We come to the end of the bay and keep walking through the village. Before we go to the beach we want to see the painting. There’s a Tintoretto painting, or at least one that came from the workshop of Tintoretto. It’s called Our Lady with the Child and Saints, and is an altar painting in a modest Dominican monastery and S wants to see it. But the walk is long, longer than we expected, and we start becoming concerned that we’ll run out of time for THE BEACH! So we turn back before we get to it and walk back almost all the way to the ferry terminal.

Five-year-old Don is thrilled that the final leg of the journey to the beach is on this mini train. I’m a little tickled myself. We are all still children inside I think.



Zlatni Rat means Golden Horn or Golden Cape in the local dialect and lies two kilometres west of Bol on the southern coast of the island. It is surrounded by strong currents, and strong winds.

And this is Zlatni Rat Beach as it appears on websites all over the internet. Google it and you’ll see what I mean. On Shutterstock alone there are dozens of photos that look just like this. It looks magnificent – that tempting white sand between the rich cerulean sea on one side and the grove of verdant Aleppo Pines on the other. And with a name like Zlatni Rat how can you not want to go there?! It’s enough to seduce anyone.

Photo credit: Boris Kačan – Croatian National Tourist Board

The photos lie!

For a start the sand is not white it’s a browny-beige colour. Even L’s photo is a truer representation of the colour.

Photo by E. Nathan



Second, it’s not sand. It’s pebbles.





It has been listed as one of the top beaches in Europe. I guess for Europe it’s a pretty unique and spectacular beach, but I wonder if any of these people have been to Greece. And no Aussie would bother with a beach of pebbles! That’s not a beach, it’s an obstacle course. And I was completely astounded that one travel magazine rated it the best beach in the world. I guess their feet hadn’t actually touched down there, and they too were seduced by the ubiquitous internet photos. Have they not been to Fiji? Or any of the other South Pacific Islands? Or the Caribbean?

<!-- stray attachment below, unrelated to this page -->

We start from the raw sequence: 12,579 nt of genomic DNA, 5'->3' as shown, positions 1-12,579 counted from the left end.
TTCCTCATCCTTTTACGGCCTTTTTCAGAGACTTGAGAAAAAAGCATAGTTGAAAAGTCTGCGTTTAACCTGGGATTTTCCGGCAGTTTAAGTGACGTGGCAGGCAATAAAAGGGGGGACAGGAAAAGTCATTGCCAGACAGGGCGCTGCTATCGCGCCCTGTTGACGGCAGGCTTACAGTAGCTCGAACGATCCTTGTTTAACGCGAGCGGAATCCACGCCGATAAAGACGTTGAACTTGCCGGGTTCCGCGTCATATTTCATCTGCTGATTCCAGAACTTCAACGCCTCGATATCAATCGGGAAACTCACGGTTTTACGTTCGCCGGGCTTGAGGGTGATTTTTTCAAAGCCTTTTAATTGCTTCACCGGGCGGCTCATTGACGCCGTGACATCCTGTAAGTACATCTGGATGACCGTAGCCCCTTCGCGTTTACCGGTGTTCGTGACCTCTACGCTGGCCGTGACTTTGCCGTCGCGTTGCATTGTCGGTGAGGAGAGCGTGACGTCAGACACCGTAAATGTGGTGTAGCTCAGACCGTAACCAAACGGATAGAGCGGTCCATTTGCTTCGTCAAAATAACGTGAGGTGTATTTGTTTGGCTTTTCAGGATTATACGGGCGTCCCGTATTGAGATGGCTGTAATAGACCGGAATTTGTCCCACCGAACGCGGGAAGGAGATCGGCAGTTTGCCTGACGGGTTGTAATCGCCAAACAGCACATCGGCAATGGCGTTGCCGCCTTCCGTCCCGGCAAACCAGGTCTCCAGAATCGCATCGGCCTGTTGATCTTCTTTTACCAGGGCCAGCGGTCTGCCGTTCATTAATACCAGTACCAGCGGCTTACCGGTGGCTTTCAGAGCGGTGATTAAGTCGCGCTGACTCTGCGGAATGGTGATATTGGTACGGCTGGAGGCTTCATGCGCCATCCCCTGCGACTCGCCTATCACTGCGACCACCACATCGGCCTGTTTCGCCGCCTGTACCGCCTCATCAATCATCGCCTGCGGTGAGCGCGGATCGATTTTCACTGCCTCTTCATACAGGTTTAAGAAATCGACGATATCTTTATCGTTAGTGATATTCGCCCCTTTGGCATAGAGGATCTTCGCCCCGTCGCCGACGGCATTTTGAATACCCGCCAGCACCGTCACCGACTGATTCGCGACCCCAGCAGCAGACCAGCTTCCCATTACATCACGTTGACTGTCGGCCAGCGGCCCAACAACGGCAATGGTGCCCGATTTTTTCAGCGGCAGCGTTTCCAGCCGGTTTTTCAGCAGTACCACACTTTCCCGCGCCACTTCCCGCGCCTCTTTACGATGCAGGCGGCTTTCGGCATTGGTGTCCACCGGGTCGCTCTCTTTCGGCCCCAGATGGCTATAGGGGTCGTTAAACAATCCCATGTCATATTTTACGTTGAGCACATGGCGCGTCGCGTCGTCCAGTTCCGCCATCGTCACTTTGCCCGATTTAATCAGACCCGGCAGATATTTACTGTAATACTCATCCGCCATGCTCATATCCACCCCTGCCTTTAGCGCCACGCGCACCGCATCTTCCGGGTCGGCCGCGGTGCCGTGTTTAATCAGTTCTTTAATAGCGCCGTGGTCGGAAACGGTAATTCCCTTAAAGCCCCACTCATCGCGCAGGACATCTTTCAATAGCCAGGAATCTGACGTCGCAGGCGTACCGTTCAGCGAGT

Anyway we spend a happy couple of hours there. S swims, L explores, and then finds a comfortable restaurant at the edge of the beach where we eventually meet up with her, and Don and I wander all over despite the pebbles. I have tough feet but the pebbles are still uncomfortable. Anyway there are plenty of people there who don’t seem to have my problem with them. Perhaps none of them are Aussies.

Beach people doing beachy things:

















One side of the spit is calm and peaceful with not much more than a breeze. I watch as a young man and woman assemble an inflatable sail for a kiteboard,



and then she carries it to the other side, enters the water, and takes off! The wind is raging on this side and she immediately begins flying across the water. I am envious of her bravery and strength, and watch in awe as she maneuvers against both wind and water. It’s exciting just to watch her.





There is so much more to do and see on Brač than we have time for – other beaches, pretty villages of beige stone and orange tile like we glimpsed through the bus window, wineries, mountain biking, scuba diving, and an olive oil museum. Obviously I wouldn’t recommend the beach, unless kiteboarding and/or pebbles are your thing, but there is a mountain to climb. It’s the highest point in all of the Dalmatian islands, and it’s probably worth it if only for that view of Zlatni Rat. It’s the view that sells it!

One last look at Bol from the bus at the end of the day as we head back to Supetar for the ferry back to Split. It really is a beautiful part of the world.











Next post: if our day trip to Brač was a bit of a disappointment the opposite can be said about our day trip to the island of Hvar. One of the best travel days ever!





All words and images by Alison Louise Armstrong unless otherwise noted
© Alison Louise Armstrong and Adventures in Wonderland – a pilgrimage of the heart, 2010-2022.